US hate crimes law faces key vote in Senate
Attempts by Republican Senator and Presidential hopeful John McCain to block new legislation that would extent hate crimes to cover LGBT people will come to a head tomorrow with a crucial vote.
Democratic Senator Harry Reid has filed a cloture motion on the hate crimes bill, a procedural move to overcome Senator McCain’s objection to bringing the amendment to the floor.
60 Senators will need to vote in favour of the cloture motion for passages of the hate crimes bill to be added as an amendment to the Department of Defence (DoD) authorisation bill.
In April the proposed new federal law, that would grant protections based on sexual orientation or gender identity in the United States, was named after the murdered gay teenager who brought the issue of hate crimes into the American consciousness.
Matthew Shepard was beaten and left for dead, tied to a fence in freezing Wyoming in 1998.
He was the victim of a hate crime, targeted because he was gay, and his story has inspired Senators from both sides to try to bring forward new laws.
Veteran Senator Ted Kennedy, who sponsored the bill, spoke on the floor of the Senate yesterday and urged his fellow legislators to support it.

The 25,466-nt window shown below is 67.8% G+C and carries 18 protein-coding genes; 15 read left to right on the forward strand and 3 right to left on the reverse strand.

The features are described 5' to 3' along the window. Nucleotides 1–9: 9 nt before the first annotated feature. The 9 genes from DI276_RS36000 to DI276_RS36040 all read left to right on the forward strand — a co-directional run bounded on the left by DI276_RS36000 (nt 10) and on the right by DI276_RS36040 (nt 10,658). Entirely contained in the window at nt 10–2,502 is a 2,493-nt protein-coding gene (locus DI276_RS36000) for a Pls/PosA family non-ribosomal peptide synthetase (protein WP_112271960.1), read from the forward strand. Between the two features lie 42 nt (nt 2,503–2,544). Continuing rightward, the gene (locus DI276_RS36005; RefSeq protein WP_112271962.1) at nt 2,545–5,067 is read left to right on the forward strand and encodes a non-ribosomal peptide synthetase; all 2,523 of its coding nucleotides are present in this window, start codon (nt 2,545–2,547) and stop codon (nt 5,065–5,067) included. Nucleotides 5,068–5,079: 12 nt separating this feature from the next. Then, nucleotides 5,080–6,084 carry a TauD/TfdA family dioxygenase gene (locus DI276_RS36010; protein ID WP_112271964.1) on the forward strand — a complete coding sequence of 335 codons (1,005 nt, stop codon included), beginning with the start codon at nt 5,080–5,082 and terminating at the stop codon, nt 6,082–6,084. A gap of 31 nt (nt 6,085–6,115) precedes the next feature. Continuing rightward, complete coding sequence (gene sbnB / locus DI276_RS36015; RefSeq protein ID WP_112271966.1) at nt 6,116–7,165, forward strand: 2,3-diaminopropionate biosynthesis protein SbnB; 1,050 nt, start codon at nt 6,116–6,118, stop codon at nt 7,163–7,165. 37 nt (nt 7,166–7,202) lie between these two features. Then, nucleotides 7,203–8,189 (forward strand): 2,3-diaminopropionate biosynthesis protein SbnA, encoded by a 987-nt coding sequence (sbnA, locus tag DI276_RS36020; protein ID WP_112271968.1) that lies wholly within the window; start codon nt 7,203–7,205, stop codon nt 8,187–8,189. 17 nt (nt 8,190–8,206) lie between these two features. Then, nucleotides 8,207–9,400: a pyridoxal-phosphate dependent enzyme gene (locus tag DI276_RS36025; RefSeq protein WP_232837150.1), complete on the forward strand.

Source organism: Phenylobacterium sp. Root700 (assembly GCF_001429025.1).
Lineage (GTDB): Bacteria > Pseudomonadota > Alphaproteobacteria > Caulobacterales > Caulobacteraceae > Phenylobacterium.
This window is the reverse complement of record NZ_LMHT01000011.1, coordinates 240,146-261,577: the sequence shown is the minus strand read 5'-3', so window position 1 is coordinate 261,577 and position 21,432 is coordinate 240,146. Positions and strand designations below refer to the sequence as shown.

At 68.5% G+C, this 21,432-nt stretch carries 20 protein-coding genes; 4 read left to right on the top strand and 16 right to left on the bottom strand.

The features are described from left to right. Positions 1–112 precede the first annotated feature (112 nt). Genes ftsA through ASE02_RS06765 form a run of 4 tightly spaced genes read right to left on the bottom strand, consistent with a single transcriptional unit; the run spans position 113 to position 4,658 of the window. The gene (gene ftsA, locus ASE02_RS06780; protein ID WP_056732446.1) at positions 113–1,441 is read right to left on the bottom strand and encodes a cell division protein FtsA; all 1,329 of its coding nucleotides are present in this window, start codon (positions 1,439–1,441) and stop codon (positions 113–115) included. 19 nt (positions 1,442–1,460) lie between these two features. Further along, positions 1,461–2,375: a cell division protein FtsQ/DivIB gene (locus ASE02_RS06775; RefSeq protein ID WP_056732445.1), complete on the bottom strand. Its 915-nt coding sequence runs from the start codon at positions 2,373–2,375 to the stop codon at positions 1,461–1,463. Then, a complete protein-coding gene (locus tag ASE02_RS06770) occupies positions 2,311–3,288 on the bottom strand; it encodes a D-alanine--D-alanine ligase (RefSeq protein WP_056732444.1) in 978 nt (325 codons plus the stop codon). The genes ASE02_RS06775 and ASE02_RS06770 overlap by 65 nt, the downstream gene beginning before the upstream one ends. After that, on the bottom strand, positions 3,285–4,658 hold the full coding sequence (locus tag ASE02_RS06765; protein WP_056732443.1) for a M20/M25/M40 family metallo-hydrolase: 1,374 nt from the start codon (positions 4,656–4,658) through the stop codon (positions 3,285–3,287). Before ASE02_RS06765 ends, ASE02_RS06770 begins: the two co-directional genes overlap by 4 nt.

“I’d like to speak for a moment regarding the Hate Crimes Amendment,” he said.
“At a time when our ideals are under attack by terrorists in other lands, it is more important than ever to demonstrate that we practice what we preach, and that we are doing all we can to root out the bigotry and prejudice in our own country that leads to violence here at home.
“Hate crimes violate everything our country stands for. They send the poisonous message that some Americans deserve to be victimised solely because of who they are.
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“These are crimes committed against entire communities, against the nation as a whole and the very ideals on which our country was founded.
“The time has come to stand up for the victims of these senseless acts of violence – victims like Matthew Shepard, for whom this bill is named, and who died a horrible death in 1998 at the hands of two men who singled him out because of his sexual orientation. Nine years after Matthew’s death – nine years – we still haven’t gotten it done. How long are we going to wait?”
The proposed legislation will strengthen the ability of federal, state and local governments to investigate and prosecute hate crimes based on race, religion, colour, national origin, gender, sexual orientation, disability and gender identity.
It would also enable the US Justice Department to assist in the investigation and prosecution of hate crimes. The bill will also provide grants to help state and local governments meet the extraordinary expenses involved in hate crime cases.
According to the FBI, sexual orientation bias motivated 14% of such crimes in 2005.
However, last month a White House spokesman reiterated that President Bush will veto the hate crimes legislation.